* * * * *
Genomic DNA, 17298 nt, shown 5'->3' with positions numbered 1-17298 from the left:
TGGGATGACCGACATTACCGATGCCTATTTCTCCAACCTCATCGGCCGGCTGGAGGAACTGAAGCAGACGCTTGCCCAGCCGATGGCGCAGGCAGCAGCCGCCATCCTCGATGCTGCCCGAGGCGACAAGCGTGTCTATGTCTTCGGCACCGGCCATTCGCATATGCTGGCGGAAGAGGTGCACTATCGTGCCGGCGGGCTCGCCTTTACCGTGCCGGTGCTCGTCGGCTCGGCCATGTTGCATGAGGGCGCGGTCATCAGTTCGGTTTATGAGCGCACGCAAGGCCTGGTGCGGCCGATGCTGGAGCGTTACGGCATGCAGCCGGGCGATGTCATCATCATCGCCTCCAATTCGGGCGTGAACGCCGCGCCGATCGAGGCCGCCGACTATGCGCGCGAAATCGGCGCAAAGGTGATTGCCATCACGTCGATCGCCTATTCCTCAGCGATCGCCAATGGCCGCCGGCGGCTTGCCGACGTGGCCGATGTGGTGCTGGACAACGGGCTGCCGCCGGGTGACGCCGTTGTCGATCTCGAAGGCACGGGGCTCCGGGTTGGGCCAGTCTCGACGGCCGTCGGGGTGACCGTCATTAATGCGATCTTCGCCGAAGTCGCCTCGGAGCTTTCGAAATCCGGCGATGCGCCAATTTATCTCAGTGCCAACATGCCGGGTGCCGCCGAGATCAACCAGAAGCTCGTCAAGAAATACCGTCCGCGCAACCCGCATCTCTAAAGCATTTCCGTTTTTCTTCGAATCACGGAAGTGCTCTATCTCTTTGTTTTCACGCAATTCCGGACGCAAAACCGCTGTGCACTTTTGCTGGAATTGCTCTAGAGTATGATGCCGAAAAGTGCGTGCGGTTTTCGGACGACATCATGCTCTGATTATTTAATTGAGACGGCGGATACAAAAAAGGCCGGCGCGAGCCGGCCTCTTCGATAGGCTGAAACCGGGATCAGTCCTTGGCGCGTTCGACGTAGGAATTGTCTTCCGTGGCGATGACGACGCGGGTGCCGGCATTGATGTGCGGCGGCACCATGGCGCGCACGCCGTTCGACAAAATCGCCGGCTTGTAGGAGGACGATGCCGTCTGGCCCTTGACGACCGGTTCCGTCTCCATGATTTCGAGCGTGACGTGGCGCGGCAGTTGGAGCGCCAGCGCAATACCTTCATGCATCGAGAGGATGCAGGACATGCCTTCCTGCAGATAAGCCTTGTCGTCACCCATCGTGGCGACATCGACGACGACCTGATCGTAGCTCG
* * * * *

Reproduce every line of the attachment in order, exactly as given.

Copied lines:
Genomic DNA, 17298 nt, shown 5'->3' with positions numbered 1-17298 from the left:
TGGGATGACCGACATTACCGATGCCTATTTCTCCAACCTCATCGGCCGGCTGGAGGAACTGAAGCAGACGCTTGCCCAGCCGATGGCGCAGGCAGCAGCCGCCATCCTCGATGCTGCCCGAGGCGACAAGCGTGTCTATGTCTTCGGCACCGGCCATTCGCATATGCTGGCGGAAGAGGTGCACTATCGTGCCGGCGGGCTCGCCTTTACCGTGCCGGTGCTCGTCGGCTCGGCCATGTTGCATGAGGGCGCGGTCATCAGTTCGGTTTATGAGCGCACGCAAGGCCTGGTGCGGCCGATGCTGGAGCGTTACGGCATGCAGCCGGGCGATGTCATCATCATCGCCTCCAATTCGGGCGTGAACGCCGCGCCGATCGAGGCCGCCGACTATGCGCGCGAAATCGGCGCAAAGGTGATTGCCATCACGTCGATCGCCTATTCCTCAGCGATCGCCAATGGCCGCCGGCGGCTTGCCGACGTGGCCGATGTGGTGCTGGACAACGGGCTGCCGCCGGGTGACGCCGTTGTCGATCTCGAAGGCACGGGGCTCCGGGTTGGGCCAGTCTCGACGGCCGTCGGGGTGACCGTCATTAATGCGATCTTCGCCGAAGTCGCCTCGGAGCTTTCGAAATCCGGCGATGCGCCAATTTATCTCAGTGCCAACATGCCGGGTGCCGCCGAGATCAACCAGAAGCTCGTCAAGAAATACCGTCCGCGCAACCCGCATCTCTAAAGCATTTCCGTTTTTCTTCGAATCACGGAAGTGCTCTATCTCTTTGTTTTCACGCAATTCCGGACGCAAAACCGCTGTGCACTTTTGCTGGAATTGCTCTAGAGTATGATGCCGAAAAGTGCGTGCGGTTTTCGGACGACATCATGCTCTGATTATTTAATTGAGACGGCGGATACAAAAAAGGCCGGCGCGAGCCGGCCTCTTCGATAGGCTGAAACCGGGATCAGTCCTTGGCGCGTTCGACGTAGGAATTGTCTTCCGTGGCGATGACGACGCGGGTGCCGGCATTGATGTGCGGCGGCACCATGGCGCGCACGCCGTTCGACAAAATCGCCGGCTTGTAGGAGGACGATGCCGTCTGGCCCTTGACGACCGGTTCCGTCTCCATGATTTCGAGCGTGACGTGGCGCGGCAGTTGGAGCGCCAGCGCAATACCTTCATGCATCGAGAGGATGCAGGACATGCCTTCCTGCAGATAAGCCTTGTCGTCACCCATCGTGGCGACATCGACGACGACCTGATCGTAGCTCG